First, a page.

The TP-Link 7-Port USB 3.0 Hub has seven USB Type-A based USB 3.1 Gen 1 (5 Gb/s) ports, three of which also support USB BC 1.2 (5 volts @ 1.5 amps) charging for your phones or tablets. Unfortunately from our own testing the hub did not actually limit current to 1.5A BC 1.2, and allowed several amps of current to be pulled from a single Type-A port, causing the hub to stop working which deems the hub to be a bad design.
You can also connect other USB Type-A peripherals through the hub's other four USB Type-A ports for 5 Gb/s data transfer which do not support USB BC 1.2. Whatever attaches to these four downstream USB Type-A ports will have access to only max .9A of power per port (which actually limits the current to .9A per port thus protecting it from damage).
The TP-Link 7-Port USB 3.0 Hub provides a lot of product details on its box which is also similar as of that seen for the Plugable USB-C 3-Port Hub with Pass-Through Charging.
The TP-Link 7-Port USB 3.0 Hub came with a 30 watts (12 volts @ 2.5 amps) AC power adapter, 1 m USB 3.0 micro-B cable and instruction sheet.
The AC adapter can be used to plug in to the DC in connector at the back of the hub for own charging. If you need to transfer files from your PC, tablet, phone or USB storage device to the hub, you can use the micro-B cable to connect to the micro-B data in port just beside the power inlet.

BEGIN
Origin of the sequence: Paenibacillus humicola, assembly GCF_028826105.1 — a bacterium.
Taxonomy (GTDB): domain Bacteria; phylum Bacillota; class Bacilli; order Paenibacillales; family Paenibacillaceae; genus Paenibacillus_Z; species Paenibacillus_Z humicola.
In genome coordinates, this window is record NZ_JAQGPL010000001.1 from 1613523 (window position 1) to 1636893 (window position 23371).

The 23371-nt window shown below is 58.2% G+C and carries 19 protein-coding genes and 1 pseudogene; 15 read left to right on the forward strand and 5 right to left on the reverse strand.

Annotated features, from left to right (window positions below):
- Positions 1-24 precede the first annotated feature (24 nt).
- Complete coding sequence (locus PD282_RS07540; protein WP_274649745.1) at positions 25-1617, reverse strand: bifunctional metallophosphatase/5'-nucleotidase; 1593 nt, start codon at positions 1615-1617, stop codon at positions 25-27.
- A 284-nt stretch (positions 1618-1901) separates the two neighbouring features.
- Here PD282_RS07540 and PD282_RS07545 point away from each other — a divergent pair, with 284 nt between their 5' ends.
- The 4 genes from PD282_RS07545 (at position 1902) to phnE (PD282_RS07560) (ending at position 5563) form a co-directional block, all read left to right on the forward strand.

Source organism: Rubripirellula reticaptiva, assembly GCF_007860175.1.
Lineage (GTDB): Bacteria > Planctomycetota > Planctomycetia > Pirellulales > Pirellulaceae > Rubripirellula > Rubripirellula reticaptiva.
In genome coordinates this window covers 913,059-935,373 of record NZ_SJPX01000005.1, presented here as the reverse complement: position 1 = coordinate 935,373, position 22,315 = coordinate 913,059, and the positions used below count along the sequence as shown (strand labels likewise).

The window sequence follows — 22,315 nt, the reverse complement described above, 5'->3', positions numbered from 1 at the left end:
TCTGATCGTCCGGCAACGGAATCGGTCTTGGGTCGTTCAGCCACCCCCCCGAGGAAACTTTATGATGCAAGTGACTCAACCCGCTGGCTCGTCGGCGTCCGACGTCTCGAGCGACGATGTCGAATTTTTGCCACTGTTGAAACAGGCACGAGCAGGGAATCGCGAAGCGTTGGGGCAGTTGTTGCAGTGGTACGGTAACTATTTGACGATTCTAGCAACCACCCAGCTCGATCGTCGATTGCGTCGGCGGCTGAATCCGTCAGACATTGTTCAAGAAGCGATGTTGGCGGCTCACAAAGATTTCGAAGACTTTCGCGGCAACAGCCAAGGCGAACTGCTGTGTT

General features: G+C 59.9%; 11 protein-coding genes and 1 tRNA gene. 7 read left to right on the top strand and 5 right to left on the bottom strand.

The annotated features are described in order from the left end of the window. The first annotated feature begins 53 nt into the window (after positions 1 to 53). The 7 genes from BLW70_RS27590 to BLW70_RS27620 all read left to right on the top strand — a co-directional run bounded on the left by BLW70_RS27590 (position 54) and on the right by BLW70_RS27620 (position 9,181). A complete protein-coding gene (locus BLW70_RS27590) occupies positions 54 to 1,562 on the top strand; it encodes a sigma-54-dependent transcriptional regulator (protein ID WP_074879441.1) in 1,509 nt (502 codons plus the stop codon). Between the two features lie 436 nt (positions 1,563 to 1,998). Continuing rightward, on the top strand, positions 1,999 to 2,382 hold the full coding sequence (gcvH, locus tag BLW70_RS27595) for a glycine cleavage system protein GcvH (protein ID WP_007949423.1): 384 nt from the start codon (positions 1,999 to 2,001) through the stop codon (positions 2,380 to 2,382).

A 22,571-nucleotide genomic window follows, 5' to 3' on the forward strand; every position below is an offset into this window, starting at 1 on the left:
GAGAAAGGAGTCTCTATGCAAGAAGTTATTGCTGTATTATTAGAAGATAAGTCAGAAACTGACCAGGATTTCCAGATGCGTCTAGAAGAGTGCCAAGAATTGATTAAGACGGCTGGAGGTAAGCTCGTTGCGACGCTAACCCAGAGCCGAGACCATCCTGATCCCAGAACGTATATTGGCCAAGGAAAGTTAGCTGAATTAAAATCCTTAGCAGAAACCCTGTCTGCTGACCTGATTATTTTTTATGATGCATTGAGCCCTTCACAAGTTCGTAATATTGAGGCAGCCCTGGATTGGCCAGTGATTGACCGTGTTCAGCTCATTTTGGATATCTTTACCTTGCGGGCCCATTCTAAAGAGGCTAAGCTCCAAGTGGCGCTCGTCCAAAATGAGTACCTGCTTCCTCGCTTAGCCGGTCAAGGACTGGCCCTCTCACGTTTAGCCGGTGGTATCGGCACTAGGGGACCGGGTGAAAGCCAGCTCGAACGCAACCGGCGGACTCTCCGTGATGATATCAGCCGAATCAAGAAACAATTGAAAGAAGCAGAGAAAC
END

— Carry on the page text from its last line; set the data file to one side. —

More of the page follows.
The front of the TP-Link 7-Port USB 3.0 Hub has the three USB Type-A ports with BC 1.2 charging support which are clearly labeled. But be careful of any potential damage from over current when using any of the BC 1.2 enabled ports since it does not limit current to 1.5A per port.
The TP-Link 7-Port USB 3.0 Hub shares almost similar design with the AmazonBasics 4-Port USB 3.0 Hub as seen below. Compared to the TP-Link hub, all of the four USB Type-A ports on the AmazonBasics 4-Port USB 3.0 Hub do not support BC 1.2 charging with max .9A output per port. It also limits to .9A per port for over current protection similar to the TP-Link's non BC 1.2 ports.